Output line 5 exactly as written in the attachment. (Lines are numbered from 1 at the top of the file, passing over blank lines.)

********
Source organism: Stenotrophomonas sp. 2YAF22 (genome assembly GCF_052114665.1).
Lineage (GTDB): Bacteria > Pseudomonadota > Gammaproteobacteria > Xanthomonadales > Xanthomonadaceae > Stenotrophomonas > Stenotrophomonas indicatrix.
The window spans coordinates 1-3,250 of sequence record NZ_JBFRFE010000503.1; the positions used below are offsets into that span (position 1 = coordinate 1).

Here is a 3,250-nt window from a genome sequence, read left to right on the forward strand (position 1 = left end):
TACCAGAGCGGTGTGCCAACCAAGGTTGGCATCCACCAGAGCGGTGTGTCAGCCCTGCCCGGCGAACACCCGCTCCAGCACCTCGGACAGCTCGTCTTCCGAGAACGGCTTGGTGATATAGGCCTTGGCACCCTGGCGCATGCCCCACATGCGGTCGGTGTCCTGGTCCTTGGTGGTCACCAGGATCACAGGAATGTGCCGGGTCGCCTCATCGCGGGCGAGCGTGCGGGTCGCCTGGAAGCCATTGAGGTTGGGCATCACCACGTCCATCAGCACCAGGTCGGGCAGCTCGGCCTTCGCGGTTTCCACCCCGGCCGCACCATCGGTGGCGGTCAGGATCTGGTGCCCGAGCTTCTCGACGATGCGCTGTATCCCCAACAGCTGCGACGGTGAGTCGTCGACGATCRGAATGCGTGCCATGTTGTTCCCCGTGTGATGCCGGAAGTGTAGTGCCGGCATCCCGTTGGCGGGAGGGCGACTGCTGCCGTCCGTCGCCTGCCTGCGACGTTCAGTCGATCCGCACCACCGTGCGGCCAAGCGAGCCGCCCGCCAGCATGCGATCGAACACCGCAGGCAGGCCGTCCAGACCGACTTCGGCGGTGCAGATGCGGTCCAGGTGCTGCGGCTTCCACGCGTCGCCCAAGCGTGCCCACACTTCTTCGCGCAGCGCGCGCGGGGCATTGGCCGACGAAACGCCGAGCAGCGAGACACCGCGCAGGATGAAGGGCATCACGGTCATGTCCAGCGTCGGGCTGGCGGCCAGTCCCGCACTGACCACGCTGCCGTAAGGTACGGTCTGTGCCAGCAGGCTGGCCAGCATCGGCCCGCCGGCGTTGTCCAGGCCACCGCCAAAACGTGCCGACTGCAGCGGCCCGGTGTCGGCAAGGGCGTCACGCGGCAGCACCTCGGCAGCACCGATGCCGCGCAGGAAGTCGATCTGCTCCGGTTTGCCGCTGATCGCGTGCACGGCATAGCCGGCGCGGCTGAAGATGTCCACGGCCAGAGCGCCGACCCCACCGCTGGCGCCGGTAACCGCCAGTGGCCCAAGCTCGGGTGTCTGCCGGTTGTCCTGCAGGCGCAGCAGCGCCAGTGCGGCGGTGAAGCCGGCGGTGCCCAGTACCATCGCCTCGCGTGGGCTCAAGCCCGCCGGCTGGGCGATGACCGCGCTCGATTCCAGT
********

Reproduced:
TACCAGAGCGGTGTGCCAACCAAGGTTGGCATCCACCAGAGCGGTGTGTCAGCCCTGCCCGGCGAACACCCGCTCCAGCACCTCGGACAGCTCGTCTTCCGAGAACGGCTTGGTGATATAGGCCTTGGCACCCTGGCGCATGCCCCACATGCGGTCGGTGTCCTGGTCCTTGGTGGTCACCAGGATCACAGGAATGTGCCGGGTCGCCTCATCGCGGGCGAGCGTGCGGGTCGCCTGGAAGCCATTGAGGTTGGGCATCACCACGTCCATCAGCACCAGGTCGGGCAGCTCGGCCTTCGCGGTTTCCACCCCGGCCGCACCATCGGTGGCGGTCAGGATCTGGTGCCCGAGCTTCTCGACGATGCGCTGTATCCCCAACAGCTGCGACGGTGAGTCGTCGACGATCRGAATGCGTGCCATGTTGTTCCCCGTGTGATGCCGGAAGTGTAGTGCCGGCATCCCGTTGGCGGGAGGGCGACTGCTGCCGTCCGTCGCCTGCCTGCGACGTTCAGTCGATCCGCACCACCGTGCGGCCAAGCGAGCCGCCCGCCAGCATGCGATCGAACACCGCAGGCAGGCCGTCCAGACCGACTTCGGCGGTGCAGATGCGGTCCAGGTGCTGCGGCTTCCACGCGTCGCCCAAGCGTGCCCACACTTCTTCGCGCAGCGCGCGCGGGGCATTGGCCGACGAAACGCCGAGCAGCGAGACACCGCGCAGGATGAAGGGCATCACGGTCATGTCCAGCGTCGGGCTGGCGGCCAGTCCCGCACTGACCACGCTGCCGTAAGGTACGGTCTGTGCCAGCAGGCTGGCCAGCATCGGCCCGCCGGCGTTGTCCAGGCCACCGCCAAAACGTGCCGACTGCAGCGGCCCGGTGTCGGCAAGGGCGTCACGCGGCAGCACCTCGGCAGCACCGATGCCGCGCAGGAAGTCGATCTGCTCCGGTTTGCCGCTGATCGCGTGCACGGCATAGCCGGCGCGGCTGAAGATGTCCACGGCCAGAGCGCCGACCCCACCGCTGGCGCCGGTAACCGCCAGTGGCCCAAGCTCGGGTGTCTGCCGGTTGTCCTGCAGGCGCAGCAGCGCCAGTGCGGCGGTGAAGCCGGCGGTGCCCAGTACCATCGCCTCGCGTGGGCTCAAGCCCGCCGGCTGGGCGATGACCGCGCTCGATTCCAGT